By Bobby Tanzilo Senior Editor/Writer Published Sep 15, 2009 at 3:11 PM

Last week I interviewed former Violent Femmes frontman -- and erstwhile Milwaukeean -- Gordon Gano for an upcoming Milwaukee Talks centered on his latest project, a collaboration with The Ryans. Before we talked about the Mets -- don't worry, the recorder was off for that and it won't be in the article -- we talked about Richard Hell.

I asked Gano about what the "success" meant to the young Femmes and he replied that it was either the kind of modest but freeing success of the likes of Richard Hell and Johnny Thunders or the earth-shattering impact of the Beatles and Rolling Stones.

Those three Milwaukee kids didn't realize there was a huge gulf between and that many bands find themselves swimming in the middle.

But hearing Gordon talk about being a kid enamored of Richard Hell struck a chord with me.  Not only did it finally all make sense in that Richard Hell is whose singing voice Gano's most closely resembles -- it reminded me of being a musician kid.

When I was 'tween and an early teen, I don't think I viewed musical success any differently than Gano, Ritchie and DeLorenzo did. 

The first time I rode the subway into Greenwich Village for a day of checking out record shops with my friend I remember emerging in front of the Waverly Theater on 3rd and 6th Avenue. We saw a lanky figure walking past and seeing Tom Verlaine in person, we followed him (discreetly, I think; although perhaps we were actually slack-jawed) for a couple blocks. Amazingly, people didn't even notice that this rock and roll superstar was walking down the street!!!

Maybe they didn't read New York Rocker and Rock Scene, but I did, and seeing Richard Hell's Television (and Neon Boys) bandmate Tom Verlaine on the street felt no different to me than spying Mick Jagger.

Of course, now I understand the gradations of success a little better. But I'd still enjoy having a beer with Verlaine as much as with Jagger.

Having said all that, I'd be remiss if I didn't mention that Television's Richard Lloyd will be at Shank Hall on Tuesday, Sept. 22.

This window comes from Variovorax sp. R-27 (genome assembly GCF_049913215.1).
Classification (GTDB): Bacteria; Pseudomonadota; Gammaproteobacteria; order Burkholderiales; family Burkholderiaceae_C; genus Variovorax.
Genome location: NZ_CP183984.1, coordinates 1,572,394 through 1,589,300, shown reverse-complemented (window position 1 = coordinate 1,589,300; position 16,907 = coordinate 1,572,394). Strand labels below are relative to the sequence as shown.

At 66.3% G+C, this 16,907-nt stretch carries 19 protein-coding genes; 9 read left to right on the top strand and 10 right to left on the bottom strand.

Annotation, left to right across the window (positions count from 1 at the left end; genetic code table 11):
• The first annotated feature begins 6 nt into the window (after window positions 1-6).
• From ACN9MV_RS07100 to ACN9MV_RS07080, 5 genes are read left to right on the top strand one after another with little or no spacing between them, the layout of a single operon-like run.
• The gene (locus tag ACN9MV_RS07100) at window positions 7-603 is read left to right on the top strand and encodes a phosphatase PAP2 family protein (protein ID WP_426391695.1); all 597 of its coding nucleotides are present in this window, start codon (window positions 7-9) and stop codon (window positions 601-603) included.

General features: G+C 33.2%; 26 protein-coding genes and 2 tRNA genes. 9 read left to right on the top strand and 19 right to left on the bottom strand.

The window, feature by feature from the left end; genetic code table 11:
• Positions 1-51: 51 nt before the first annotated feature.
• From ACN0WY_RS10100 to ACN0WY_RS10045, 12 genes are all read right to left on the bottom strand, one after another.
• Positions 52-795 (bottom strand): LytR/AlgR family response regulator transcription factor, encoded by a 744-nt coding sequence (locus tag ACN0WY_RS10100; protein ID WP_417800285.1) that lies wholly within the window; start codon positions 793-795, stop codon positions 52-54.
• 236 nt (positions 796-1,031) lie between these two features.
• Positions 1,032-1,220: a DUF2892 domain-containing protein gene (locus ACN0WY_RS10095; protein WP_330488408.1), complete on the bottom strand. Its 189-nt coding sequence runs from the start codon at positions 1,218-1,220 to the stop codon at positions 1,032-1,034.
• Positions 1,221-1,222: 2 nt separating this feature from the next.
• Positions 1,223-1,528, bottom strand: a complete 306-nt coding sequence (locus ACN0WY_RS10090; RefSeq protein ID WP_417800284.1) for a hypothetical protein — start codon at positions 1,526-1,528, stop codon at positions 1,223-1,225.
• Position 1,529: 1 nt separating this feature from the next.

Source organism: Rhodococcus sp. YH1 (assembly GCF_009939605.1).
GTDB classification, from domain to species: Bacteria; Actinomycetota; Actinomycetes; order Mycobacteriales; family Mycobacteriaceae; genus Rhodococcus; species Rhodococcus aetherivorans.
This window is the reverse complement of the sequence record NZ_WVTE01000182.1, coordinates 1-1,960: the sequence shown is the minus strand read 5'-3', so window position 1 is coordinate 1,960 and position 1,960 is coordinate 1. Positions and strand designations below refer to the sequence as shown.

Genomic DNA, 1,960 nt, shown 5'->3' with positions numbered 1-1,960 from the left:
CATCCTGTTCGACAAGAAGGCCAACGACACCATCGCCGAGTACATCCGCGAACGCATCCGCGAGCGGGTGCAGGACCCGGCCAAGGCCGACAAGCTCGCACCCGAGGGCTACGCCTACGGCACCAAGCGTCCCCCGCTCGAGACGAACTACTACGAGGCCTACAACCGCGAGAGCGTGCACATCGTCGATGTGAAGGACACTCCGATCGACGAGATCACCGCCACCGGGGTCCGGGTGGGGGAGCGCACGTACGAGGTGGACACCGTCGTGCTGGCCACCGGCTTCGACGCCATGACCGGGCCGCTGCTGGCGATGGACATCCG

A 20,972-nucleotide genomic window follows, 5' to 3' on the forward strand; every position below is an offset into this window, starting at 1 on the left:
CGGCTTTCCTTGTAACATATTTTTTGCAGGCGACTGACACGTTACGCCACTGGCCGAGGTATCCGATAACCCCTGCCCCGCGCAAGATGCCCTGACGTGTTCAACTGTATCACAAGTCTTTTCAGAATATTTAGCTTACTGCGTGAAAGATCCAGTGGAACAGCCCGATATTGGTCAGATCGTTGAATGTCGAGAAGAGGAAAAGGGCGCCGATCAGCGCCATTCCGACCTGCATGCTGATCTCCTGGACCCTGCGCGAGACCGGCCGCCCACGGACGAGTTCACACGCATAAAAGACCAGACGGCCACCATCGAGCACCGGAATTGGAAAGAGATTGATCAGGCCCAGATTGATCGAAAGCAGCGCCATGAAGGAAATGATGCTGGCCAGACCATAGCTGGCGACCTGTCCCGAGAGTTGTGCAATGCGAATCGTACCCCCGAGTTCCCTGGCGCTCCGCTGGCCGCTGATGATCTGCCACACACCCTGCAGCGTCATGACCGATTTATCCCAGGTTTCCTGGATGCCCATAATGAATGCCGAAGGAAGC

Bobby Tanzilo Senior Editor/Writer

Born in Brooklyn, N.Y., where he lived until he was 17, Bobby received his BA-Mass Communications from UWM in 1989 and has lived in Walker's Point, Bay View, Enderis Park, South Milwaukee and on the East Side.

He has published three non-fiction books in Italy – including one about an event in Milwaukee history, which was published in the U.S. in autumn 2010. Four more books, all about Milwaukee, have been published by The History Press.

With his most recent band, The Yell Leaders, Bobby released four LPs and had a songs featured in episodes of TV's "Party of Five" and "Dawson's Creek," and films in Japan, South America and the U.S. The Yell Leaders were named the best unsigned band in their region by VH-1 as part of its Rock Across America 1998 Tour. Most recently, the band contributed tracks to a UK vinyl/CD tribute to the Redskins and collaborated on a track with Italian novelist Enrico Remmert.

He's produced three installments of the "OMCD" series of local music compilations for and in 2007 produced a CD of Italian music and poetry.

In 2005, he was awarded the City of Asti's (Italy) Journalism Prize for his work focusing on that area. He has also won awards from the Milwaukee Press Club.

He has be heard on 88Nine Radio Milwaukee talking about his "Urban Spelunking" series of stories, in that station's most popular podcast.